Thursday, March 24, 2011

Cherry Fill-ups

 Here is another recipe from the Better Homes and Gardens Junior Cook Book, c1963. I had to include this scan of the biscuits with maple syrup. The caption says:

Flaky golden biscuits deserve to be whisked straight from the oven to table.  They're delicious as bread, or drench them with syrup, butter.

Wow.That picture does look like the biscuits are drenched in syrup. How would you eat these without getting completely sticky - and why would you want to?

Then there's the Cherry fill-ups. I can't decide if these would be good or just weird. Anyone tried these before?

Caption:  Cherry-filled biscuits are early-bird fare.  You can delight the family by fixing a treat for breakfast.  Let Mother give you some help with other breakfast foods that go with these.

Two things about that: 1. Why not Father? 2. What on earth goes with these?

You'll need:  cherry preserves, 1 package refrigerated biscuits, 2 tablespoons sugar, 1 egg, 2 tablespoons milk
Take out:  9-inch round pan, egg beater, measuring spoons, teaspoon, pastry brush, potholder, bowl, turner (turner?)
1. Set the oven at 425F.  Ask Mother (here we go again) to open the biscuits for you. Arrange biscuits in a round pan so they nearly touch.
2. Press tiny hollow in the center of each biscuit with your fingers.  Fill hollow with a teaspoon of the preserves.
3. Break egg into a bowl and beat smooth with egg beater.  (I love the hand cranked one pictured.) Beat in sugar, milk.  This glaze puts a shine on biscuits. (Why is that desired?)
4. Brush on egg mixture with a pastry brush and then bake about 10 minutes.  Remove them from pan.  Serve at once.


Meg said...

I enjoy the posts about the vintage cookbooks, but I wonder sometimes at your attempts at humor. The biscuits with syrup? Why on earth would you even assume that one is to eat that with one's fingers? Use a fork. The cherry fill-ups? Consider the time when the book was written before you start slamming it for assuming that Father was being excluded.

I have this cookbook from my childhood, and I'll tell you honestly that I didn't bother with MOST of the recipes in there: they just weren't what my family ate. But even reading this cookbook, my thoughts drift back to those "simpler" times when Mom was in the kitchen, Dad was at work, and I got to help in the kitchen sometimes.

While it's interesting to look back on the recipes and the times, please keep in mind that the recipes are from the early 60s and late 60s and everything was different.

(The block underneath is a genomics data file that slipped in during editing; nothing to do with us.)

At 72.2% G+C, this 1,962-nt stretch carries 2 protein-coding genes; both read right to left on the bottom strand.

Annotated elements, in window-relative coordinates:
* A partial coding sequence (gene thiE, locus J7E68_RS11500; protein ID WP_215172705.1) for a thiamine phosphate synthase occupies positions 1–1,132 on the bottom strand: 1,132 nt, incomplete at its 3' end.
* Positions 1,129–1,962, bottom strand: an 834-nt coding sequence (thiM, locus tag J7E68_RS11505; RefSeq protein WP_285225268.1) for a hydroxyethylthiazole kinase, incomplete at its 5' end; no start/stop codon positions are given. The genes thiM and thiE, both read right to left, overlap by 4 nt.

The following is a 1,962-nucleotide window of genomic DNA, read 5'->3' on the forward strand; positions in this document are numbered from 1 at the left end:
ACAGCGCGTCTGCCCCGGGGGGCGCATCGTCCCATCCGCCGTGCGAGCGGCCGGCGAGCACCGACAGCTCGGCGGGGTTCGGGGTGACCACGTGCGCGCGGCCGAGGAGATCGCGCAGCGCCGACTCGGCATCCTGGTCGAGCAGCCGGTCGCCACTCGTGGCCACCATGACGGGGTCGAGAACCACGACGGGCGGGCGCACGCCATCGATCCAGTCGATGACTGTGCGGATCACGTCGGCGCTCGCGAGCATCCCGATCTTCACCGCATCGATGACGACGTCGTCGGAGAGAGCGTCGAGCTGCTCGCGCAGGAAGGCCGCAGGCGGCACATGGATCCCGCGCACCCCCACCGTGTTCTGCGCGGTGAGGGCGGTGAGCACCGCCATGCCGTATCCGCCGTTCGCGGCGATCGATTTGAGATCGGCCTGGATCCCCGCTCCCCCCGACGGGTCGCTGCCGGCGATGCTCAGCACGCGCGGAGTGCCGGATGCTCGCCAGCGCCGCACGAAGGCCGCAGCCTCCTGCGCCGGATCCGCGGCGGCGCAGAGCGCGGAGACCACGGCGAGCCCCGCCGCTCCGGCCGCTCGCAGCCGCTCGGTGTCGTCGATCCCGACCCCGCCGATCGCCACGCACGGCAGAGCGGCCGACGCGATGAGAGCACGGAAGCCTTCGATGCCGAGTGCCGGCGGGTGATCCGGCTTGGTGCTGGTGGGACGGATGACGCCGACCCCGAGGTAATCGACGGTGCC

Amy said...

Thanks for your comments, Meg. I believe my point in my comments is to show the difference between then and now while triggering fond memories for readers or the books and foods, such as those memories you mention of helping your mother in the kitchen. It is not intended to be 'slamming'.

My Grandmother had to work along with my Grandfather to support their family and I just find it amusing that the writers and editors would assume that it was always Mother in the kitchen.

I didn't assume no silverware was to be used with the biscuits - I still think even with using the implements folks would get plenty sticky from that quantity of syrup - especially the children this recipe was intended for.

I'm sure 10 years my boys will be teasing me about the things I bake and cook and luckily I can laugh at myself.

I have some links on the right for great sites that you may enjoy which have a different approach to featuring vintage items. Even if you type in Vintage Cookbooks in google you can find lots of different blogs and sites.

Molly said...

Biscuits drenched in syrup? Sounds like the dad IS in the kitchen, Amy. That sounds like a dad short cut to breakfast. If the recipe called for a can of biscuits instead of scratch, it would definitely be a dad recipe. I can see dad and the kids letting mom sleep late on a Saturday morning, dad popping open the can rather than make pancakes, then pouring on the syrup and after everyone is finished eating, taking them out in the yard and hosing them off. That would make a great scene in a movie. It reminds me of the time my dad painted the bookcases without removing the books. Saved a lot of time and a lot of paint. And only one book got a drip on it and it was a duplicate in an old encyclopedia set. Bravo, Dad!

Thanks for the memories, Amy, real or imagined. I agree with Meg that it's nice to drift back to simpler times. But, Meg, poking a bit of fun is a healthy thing to do, too. Reading Amy's wide-eyed terror at some of the things we concocted and ate is a hoot. Gentle, good fun sets my day up better than the fluffiest biscuit drenched in the best syrup Log Cabin or Mrs. Butterworth can provide.

Thanks for the hoots and chuckles, Amy!